Consider the entire compensation package - salary, benefits, perks, work environment - not just your paycheck. Weigh the pros and cons and take some time to mull over the offer. It is perfectly acceptable to ask the employer for some time to think it over.
Money isn't the only consideration, but, it is an important one. Is the offer what you expected? If not, is it a salary you can accept without feeling insulted? Will you be able to pay your bills? If your answer is no, then don't accept the offer, at least right away. Make sure that you are getting paid what you're worth and you are happy with the compensation. Nobody wants to be in a position where they realize that the salary isn't enough - after they have accepted the job offer. If the compensation package isn't what you expected, consider negotiating salary with your future employer.
Benefits and Perks
In addition to salary, review the benefits and perks offered. Sometimes, the benefit package can be as important as what you get in your paycheck. If you're not sure about the benefits that are offered, ask for additional information or clarification. Find out details on health and life insurance coverage, vacation, sick time, disability, and other benefit programs. Inquire about how much of the benefits costs are provided by the company, in full, and how much you are expected to contribute. If there are a variety of options available, request copies of the plan descriptions so you can compare benefit packages.
Hours and Travel
Before accepting a job, be sure that you are clear on the hours and schedule you need to work. Also, confirm what, if any, travel is involved. If the position requires 45 or 50 hours of work a week and you're used to working 35 hours, consider whether you will have difficulty committing to the schedule. If the nature of the job requires that you will need to be on the road three days a week, be sure that you can commit to that, as well. Also, consider travel time to and from work. Is the commute going to take an extra hour or will there be parking fees you're not paying now?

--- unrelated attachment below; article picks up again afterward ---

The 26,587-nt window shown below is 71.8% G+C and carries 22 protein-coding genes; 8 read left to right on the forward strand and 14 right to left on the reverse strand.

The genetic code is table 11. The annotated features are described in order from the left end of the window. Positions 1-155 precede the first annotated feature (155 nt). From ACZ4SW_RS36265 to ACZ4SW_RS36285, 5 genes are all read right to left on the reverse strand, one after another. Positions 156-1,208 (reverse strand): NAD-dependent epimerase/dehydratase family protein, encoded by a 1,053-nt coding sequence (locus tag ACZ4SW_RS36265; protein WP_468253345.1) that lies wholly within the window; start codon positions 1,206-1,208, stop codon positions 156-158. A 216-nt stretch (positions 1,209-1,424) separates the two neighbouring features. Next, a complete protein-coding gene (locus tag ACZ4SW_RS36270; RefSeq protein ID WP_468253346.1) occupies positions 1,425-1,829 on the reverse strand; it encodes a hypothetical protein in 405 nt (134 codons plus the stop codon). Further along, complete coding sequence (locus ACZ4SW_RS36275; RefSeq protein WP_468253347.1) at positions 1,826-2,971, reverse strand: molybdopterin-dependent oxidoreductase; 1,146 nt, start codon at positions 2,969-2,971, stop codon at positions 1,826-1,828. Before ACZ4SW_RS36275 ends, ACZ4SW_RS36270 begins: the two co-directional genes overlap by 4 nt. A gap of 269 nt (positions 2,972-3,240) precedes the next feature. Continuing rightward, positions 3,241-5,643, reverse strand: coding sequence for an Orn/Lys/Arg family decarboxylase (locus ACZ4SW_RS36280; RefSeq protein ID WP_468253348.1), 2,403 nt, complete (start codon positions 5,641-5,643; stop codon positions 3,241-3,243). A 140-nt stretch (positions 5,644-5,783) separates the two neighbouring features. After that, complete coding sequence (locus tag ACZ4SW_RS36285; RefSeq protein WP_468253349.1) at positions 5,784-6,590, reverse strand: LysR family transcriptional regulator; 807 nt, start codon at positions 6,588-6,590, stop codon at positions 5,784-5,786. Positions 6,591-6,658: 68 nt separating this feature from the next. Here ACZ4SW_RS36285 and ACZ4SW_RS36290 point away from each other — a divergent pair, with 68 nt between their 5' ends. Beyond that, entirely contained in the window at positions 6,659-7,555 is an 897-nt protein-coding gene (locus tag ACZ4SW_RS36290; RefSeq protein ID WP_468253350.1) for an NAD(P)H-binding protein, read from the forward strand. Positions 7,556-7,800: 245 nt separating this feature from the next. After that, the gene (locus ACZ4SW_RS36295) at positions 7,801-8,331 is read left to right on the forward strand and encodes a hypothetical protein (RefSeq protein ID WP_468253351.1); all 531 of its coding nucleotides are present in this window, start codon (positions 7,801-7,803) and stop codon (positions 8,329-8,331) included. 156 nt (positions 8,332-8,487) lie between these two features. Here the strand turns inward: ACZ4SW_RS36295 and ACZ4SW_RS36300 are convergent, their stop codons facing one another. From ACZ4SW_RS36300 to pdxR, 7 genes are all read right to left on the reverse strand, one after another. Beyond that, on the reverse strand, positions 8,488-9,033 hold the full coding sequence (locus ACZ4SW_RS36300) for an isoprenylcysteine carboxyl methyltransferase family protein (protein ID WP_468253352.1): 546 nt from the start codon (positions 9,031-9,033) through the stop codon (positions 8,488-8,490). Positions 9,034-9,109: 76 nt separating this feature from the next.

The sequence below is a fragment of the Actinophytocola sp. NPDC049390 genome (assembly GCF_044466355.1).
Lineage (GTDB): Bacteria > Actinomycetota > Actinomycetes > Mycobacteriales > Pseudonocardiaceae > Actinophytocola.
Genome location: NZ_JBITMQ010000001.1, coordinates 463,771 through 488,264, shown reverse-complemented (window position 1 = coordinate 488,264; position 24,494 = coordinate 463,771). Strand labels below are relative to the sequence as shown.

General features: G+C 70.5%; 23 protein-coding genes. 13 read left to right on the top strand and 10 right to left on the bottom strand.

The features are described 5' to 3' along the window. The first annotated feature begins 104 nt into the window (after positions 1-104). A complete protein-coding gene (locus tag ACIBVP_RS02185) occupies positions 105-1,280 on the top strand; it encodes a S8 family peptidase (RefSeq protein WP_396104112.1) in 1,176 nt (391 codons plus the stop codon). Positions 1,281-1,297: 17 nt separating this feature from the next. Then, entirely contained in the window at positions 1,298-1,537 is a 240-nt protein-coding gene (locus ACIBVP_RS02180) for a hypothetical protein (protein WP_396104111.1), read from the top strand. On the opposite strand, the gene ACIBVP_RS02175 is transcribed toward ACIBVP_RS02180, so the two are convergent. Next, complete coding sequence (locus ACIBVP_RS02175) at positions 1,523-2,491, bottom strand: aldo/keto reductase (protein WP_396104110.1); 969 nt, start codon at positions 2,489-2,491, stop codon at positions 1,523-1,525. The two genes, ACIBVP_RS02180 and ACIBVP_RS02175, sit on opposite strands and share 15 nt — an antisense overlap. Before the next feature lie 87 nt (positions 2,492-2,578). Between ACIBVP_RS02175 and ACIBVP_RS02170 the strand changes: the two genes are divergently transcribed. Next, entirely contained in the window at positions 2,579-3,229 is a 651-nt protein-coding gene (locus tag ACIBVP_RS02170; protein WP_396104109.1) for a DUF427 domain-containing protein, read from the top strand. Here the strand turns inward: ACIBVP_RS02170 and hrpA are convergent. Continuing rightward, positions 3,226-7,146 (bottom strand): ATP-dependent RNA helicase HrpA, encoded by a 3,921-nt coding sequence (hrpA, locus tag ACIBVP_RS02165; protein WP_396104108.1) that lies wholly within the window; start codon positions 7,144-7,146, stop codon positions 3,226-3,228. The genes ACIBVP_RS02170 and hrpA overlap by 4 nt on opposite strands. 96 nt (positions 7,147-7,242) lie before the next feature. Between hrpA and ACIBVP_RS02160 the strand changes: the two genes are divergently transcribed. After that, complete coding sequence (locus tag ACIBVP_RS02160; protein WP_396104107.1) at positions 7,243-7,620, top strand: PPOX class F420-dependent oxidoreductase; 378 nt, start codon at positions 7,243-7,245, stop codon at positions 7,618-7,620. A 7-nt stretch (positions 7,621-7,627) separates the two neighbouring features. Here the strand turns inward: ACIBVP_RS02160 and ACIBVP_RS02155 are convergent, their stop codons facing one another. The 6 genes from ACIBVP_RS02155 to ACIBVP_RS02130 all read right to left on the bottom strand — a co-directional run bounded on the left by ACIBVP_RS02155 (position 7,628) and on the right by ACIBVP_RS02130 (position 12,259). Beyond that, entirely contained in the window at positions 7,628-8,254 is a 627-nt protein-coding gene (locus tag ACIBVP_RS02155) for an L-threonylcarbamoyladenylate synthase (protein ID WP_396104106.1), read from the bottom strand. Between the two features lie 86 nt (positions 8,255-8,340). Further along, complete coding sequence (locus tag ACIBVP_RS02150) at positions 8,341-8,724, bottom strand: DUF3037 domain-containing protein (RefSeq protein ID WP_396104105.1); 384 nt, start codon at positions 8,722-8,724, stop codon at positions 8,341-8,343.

Flexibility and Company Culture
Many of us, with small children or elderly parents, or other personal considerations, need flexibility in our schedules. To some of us, the ability to work a schedule that isn't a typical forty hour in the office work week, is important. It is also important to feel comfortable in the environment that you are going to be working in. One candidate for a customer service job realized that there was no way she could accept it, despite the decent salary, when she was told she had to ask permission to use the restroom. Ask if you can some spend time in the office, talking to potential co-workers and supervisors, if you're not sure that the work environment and culture are a good fit.
Your Personal Circumstances
The bottom line in accepting a job offer, is that there really isn't one. Everyone has a different set of personal circumstances. What might be the perfect job for you could be an awful job for someone else. Take the time to review the pros and cons. Making a list is always helpful. Also, listen to your gut - if it's telling you not to take the job, there just might be something there. Keep in mind, that if this isn't the right job for you, it's not the end of the world. The next offer might just be that perfect match.
It's much easier to turn down an offer than it is to leave a job that you have already started. The employer would prefer that you decline, rather than having to start over the hiring process a couple of weeks down the road if you don't work out. So, do take the time to thoroughly evaluate the offer. Ask questions, if you have them. Take the time you need to make an educated, informed decision so you feel as sure as possible that you, and the company, have made an excellent match.
What's Important to You?
Take our quick quiz to help decide what's most important to you when considering a job offer:
What's Important to You Quiz
Acceptance and Rejection Letters
Whether you are accepting, or rejecting, a job offer, it's a good idea to let the company know your decision in writing. In both cases, be polite, brief and to the point. Here are sample letters to review: